my $DOMAINS = {
    'myserver' => {
        'configFile' => '/etc/letsencrypt/myserver.ini',
        'leSubDir'   => 'domain1.com',
        'certDir'    => '/var/www/domain1.com/certs',
    },
};
 
my $domain;
my $renewed = 0;
chdir ('/usr/local/letsencrypt');
foreach $domain (keys(%{$DOMAINS})) {
    print "INFO  - $domain - START\n";
    my $cmd = '/usr/local/scripts/checkCertExpiry.sh 30 '.$DOMAINS->{$domain}->{'certDir'}.'/cert.pem >/dev/null';
    my $rc = system($cmd);
    if ($rc) {
        $cmd = './letsencrypt-auto certonly --config '.$DOMAINS->{$domain}->{'configFile'}.' --renew-by-default';
        $rc = system($cmd);
        if (!$rc) {
            $cmd = 'cp /etc/letsencrypt/live/'.$DOMAINS->{$domain}->{'leSubDir'}.'/* '.$DOMAINS->{$domain}->{'certDir'}.'/';
            $rc = system($cmd);
            if ($rc) {
                print "ERROR - $domain - Cannot deploy\n";
            } else {
                print "INFO  - $domain - Deployed\n";
                $renewed = 1;
            }
        } else {
            print "ERROR - $domain - Cannot generate certificates\n";
        }
    } else {
        print "INFO  - $domain - Certificate does not expire within 30 days\n";
    }
    print "INFO  - $domain - END");
}
 
if ($renewed) {
   system("/etc/init.d/apache2 reload");
}
 
exit 0;

This scripts allows renewal of multiple certificates by supporting multiple configurations. Lines 3-9 describe these configurations. leSubDir (line 6) is the sub directory that Let’s Encrypt creates in the certification process. It is the name of the first domain specified in the configuration file, here: domain1.com. certDir (line 7) is the target path where the certificates will be deployed to.

A second script supports this procedure by telling whether a certificate will expire within a certain number of days (see line 16 above):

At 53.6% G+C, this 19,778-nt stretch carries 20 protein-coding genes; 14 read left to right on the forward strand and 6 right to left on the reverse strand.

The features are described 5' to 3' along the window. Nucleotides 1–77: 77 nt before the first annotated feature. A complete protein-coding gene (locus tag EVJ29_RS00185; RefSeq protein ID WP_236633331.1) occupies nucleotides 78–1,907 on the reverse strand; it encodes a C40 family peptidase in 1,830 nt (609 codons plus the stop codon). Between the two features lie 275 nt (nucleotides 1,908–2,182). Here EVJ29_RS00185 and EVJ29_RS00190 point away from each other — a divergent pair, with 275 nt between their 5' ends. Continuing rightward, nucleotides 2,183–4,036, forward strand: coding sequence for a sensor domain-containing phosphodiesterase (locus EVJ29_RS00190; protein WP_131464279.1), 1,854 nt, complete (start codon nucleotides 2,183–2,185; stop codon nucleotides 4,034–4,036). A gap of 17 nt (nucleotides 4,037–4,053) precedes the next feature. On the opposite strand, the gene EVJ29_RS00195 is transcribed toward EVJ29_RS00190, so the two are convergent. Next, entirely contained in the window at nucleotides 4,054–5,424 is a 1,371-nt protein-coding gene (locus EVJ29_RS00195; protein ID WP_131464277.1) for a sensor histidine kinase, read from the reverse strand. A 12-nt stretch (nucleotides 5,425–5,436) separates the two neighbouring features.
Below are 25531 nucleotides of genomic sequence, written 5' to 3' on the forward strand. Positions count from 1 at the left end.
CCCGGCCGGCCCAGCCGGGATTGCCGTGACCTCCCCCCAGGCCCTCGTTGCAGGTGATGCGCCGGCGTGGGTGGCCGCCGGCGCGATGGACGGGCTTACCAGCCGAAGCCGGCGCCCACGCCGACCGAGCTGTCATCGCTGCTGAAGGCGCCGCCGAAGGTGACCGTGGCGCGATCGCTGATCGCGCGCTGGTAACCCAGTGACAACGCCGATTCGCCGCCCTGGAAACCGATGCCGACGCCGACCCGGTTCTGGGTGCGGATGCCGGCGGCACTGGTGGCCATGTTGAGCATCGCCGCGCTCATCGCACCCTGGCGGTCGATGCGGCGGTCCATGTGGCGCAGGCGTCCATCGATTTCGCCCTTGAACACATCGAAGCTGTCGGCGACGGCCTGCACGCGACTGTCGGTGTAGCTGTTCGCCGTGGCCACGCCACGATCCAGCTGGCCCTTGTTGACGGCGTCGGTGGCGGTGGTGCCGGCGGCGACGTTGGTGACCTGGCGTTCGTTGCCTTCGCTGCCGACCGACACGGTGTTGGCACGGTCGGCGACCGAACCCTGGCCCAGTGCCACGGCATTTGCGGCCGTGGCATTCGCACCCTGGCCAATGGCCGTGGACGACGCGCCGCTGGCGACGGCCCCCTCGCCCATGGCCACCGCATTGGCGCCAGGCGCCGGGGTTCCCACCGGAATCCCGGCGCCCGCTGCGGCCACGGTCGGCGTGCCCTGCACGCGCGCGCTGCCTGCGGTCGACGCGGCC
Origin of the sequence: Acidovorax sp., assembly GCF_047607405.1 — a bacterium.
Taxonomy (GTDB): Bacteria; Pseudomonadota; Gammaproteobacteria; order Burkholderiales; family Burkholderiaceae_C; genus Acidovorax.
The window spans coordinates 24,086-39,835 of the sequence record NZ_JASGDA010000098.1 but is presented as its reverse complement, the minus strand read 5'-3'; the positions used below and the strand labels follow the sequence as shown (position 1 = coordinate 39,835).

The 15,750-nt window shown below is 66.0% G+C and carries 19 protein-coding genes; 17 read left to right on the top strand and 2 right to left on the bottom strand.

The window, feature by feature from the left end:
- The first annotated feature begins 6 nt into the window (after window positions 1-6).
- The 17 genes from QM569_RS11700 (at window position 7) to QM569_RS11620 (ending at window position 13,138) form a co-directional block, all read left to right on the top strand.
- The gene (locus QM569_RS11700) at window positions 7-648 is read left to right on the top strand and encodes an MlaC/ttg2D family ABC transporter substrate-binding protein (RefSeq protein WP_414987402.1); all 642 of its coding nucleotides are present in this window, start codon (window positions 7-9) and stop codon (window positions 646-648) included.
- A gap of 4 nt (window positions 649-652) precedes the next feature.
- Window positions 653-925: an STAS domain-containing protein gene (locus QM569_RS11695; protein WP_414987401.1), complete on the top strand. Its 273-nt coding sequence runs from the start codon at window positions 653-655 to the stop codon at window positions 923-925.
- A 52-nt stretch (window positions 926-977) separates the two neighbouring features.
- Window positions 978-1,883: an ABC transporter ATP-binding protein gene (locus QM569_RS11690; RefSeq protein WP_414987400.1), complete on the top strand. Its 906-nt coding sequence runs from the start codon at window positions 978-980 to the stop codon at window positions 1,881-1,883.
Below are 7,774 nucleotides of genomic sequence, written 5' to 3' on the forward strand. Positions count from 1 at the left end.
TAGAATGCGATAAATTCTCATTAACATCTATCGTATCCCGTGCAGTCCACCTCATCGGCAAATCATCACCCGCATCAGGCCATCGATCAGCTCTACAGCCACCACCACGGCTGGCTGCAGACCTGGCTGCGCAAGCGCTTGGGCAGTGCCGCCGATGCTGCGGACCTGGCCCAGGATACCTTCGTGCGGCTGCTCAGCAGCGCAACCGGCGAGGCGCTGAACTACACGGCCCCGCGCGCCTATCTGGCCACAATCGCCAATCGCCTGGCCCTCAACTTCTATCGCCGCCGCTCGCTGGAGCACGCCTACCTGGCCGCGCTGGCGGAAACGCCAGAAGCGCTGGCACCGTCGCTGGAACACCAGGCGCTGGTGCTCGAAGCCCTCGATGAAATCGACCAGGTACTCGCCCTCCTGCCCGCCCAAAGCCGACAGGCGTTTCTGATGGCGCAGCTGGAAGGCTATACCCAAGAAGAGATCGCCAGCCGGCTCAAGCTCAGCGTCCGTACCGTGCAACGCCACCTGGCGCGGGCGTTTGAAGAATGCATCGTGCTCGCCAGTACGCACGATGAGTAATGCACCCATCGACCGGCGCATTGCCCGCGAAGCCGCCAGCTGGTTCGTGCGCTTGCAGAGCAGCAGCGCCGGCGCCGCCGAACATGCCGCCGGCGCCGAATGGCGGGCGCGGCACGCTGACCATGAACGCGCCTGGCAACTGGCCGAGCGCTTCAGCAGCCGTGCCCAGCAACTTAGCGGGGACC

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#!/bin/bash
 
# First parameter specifies if certificate expire in the next X days
DAYS=$1
 
target=$2
if [ ! -f "$target" ]; then
    echo "Certificate does not exist (RC=2)"
    exit 2;
fi
 
openssl x509 -checkend $(( 86400 * $DAYS )) -enddate -in "$target" >/dev/null 2>&1
expiry=$?
if [ $expiry -eq 0 ]; then
    echo "Certificate will not expire (RC=0)"
    exit 0
else
    echo "Certificate will expire (RC=1)"
    exit 1
fi

This script returns 0 when the given certificate will not expire, otherwise it returns a non-0 value. The Perl script above will renew certificates 30 days before expiration only.

The last piece is the Apache configuration to be used on these domains:

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    SSLEngine on
    SSLCertificateFile /var/www/domain1.com/certs/cert.pem
    SSLCertificateKeyFile /var/www/domain1.com/certs/privkey.pem
    SSLCertificateChainFile /var/www/domain1.com/certs/fullchain.pem

I run the central Perl script above daily and do not need to worry about certificates anymore 🙂

The next blog post will explain how to configure the script and Apache when you want to use the same certificate on multiple domains that have individual web roots.

RsBudget 2.0 released

Monday, August 11th, 2014

logoIt’s done. My first official Eclipse/RCP application is out. RsBudget is an Expense Tracker for everyone. I’ve been developing it now for three years while constantly using it for private purposes. That’s how it grew to its functionality as it is today. I simply used these previous versions in order to feel and learn what’s been missing. Now it’s up to you to tell me what there is to be done next (a few tasks are already waiting ;)).